When you hop on the computer, what’s the first thing you do? According to a new study conducted by the Pew Internet & American Life Project, checking your email and using search engines were the top two activities, respectively. The third most popular activity, with eight in ten users, is looking online for health information.
Among the breakdown, women (65 percent) were more likely to seek health information online than men (53 percent), supporting the belief that women are typically the “Chief Medical Officer” of the family. The study also found that the younger an adult is, the more likely he or she is to look up health information: 71 percent of respondents aged 18 to 29 turn to the web, versus 29 percent among those 65 and older. Additionally, adults with at least some college education and those living in higher‐income households were also likely to go online for health information.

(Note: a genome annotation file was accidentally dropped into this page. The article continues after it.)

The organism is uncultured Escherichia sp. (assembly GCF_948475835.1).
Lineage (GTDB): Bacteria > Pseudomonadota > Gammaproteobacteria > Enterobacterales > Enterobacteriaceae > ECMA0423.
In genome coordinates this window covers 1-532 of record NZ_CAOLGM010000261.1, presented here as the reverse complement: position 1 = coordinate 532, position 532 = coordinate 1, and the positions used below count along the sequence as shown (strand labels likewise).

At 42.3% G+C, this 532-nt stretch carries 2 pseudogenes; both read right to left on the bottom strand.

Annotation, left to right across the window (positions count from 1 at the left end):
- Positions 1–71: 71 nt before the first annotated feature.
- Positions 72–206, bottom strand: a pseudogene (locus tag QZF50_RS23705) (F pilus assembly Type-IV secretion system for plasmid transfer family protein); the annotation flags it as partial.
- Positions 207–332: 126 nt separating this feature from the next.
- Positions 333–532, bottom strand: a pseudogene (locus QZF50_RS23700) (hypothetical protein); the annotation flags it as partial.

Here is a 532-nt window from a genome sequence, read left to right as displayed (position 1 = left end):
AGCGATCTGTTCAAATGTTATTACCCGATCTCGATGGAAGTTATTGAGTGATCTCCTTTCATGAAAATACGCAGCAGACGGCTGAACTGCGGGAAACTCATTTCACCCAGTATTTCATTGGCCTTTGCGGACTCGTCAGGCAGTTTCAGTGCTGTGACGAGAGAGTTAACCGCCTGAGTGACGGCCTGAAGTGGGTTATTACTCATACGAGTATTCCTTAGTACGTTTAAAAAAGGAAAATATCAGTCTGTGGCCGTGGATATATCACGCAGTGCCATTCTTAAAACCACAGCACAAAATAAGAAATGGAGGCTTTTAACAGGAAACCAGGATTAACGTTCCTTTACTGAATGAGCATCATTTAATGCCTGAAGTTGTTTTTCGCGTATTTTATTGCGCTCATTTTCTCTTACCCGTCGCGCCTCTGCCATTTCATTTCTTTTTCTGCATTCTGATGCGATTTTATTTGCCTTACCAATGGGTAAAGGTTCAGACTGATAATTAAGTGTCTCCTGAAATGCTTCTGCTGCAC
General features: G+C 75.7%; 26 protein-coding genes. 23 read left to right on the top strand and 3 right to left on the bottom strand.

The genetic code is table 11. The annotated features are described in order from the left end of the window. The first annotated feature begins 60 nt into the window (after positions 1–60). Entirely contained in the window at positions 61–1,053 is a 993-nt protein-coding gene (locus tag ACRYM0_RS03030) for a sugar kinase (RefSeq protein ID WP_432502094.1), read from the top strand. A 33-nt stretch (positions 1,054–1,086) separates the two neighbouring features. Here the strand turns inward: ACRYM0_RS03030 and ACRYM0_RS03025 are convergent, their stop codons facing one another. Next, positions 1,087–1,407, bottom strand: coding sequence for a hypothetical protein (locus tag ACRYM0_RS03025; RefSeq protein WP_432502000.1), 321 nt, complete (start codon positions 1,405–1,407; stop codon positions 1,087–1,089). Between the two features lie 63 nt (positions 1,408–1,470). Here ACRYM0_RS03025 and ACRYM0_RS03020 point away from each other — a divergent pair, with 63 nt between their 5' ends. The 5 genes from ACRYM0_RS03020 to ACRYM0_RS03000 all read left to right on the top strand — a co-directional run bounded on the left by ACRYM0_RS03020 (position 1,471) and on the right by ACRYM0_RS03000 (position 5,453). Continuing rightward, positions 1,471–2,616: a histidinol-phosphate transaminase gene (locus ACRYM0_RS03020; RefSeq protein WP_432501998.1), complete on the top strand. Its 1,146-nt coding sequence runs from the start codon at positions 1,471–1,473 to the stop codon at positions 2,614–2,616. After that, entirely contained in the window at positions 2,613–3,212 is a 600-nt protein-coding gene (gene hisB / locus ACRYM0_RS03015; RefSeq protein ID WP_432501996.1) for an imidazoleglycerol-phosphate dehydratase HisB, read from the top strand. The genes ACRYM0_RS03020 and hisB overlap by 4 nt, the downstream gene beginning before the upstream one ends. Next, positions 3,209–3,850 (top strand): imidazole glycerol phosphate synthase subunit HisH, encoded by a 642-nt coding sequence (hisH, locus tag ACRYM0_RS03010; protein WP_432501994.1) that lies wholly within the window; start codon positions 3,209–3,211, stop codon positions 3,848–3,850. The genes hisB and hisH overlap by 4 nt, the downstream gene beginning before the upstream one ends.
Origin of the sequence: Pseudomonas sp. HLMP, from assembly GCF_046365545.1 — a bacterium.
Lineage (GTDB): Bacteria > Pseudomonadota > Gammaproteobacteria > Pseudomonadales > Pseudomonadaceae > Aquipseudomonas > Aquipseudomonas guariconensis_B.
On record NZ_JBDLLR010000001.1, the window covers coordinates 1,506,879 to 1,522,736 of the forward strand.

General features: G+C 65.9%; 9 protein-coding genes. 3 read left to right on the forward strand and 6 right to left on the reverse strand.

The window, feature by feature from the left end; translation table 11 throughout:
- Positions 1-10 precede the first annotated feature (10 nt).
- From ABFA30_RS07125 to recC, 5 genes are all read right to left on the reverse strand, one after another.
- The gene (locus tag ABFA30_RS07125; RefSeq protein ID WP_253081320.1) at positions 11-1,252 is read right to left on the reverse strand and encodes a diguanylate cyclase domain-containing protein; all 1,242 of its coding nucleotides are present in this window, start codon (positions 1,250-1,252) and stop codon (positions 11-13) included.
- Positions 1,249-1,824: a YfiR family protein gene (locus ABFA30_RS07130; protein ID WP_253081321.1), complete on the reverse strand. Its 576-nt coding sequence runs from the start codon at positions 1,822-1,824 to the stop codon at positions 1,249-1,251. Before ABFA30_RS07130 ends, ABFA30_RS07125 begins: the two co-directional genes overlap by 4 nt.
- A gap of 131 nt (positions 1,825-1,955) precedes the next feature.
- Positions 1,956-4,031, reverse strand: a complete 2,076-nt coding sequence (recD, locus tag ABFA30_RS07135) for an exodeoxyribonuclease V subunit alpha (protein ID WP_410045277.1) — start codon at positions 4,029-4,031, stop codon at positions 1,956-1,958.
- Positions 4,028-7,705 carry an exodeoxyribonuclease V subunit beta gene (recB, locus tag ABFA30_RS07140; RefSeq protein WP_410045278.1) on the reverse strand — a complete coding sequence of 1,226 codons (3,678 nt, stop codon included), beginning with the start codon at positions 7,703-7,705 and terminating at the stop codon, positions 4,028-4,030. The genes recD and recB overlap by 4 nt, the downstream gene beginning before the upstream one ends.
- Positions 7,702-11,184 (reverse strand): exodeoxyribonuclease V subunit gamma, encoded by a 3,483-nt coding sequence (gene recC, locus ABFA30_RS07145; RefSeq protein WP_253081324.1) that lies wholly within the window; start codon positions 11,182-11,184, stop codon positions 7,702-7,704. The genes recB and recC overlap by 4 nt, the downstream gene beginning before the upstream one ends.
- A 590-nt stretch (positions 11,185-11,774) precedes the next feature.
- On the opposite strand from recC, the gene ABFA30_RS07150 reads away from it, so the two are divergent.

So, what do people search? According to Pew, most often web users research specific conditions and diseases (66 percent), followed by medical treatments and procedures (56 percent), doctors and other care providers (44 percent), medical facilities (36 percent), health insurance (33 percent) and food safety and recalls (29 percent). However, nearly half of Internet users who went online for health information said the research was for someone else, 53 percent of which were caregivers. The study found that web users who are between the ages of 30 to 49 are the most likely age group to be focused on other people. Among the “sandwich generation” respondents, two‐thirds were caring for young children while also looking for information on behalf of aging relatives.
The report also mentions that a report will be out this spring which will profile caregivers. If this study is any indication, that report should provide some interesting insight.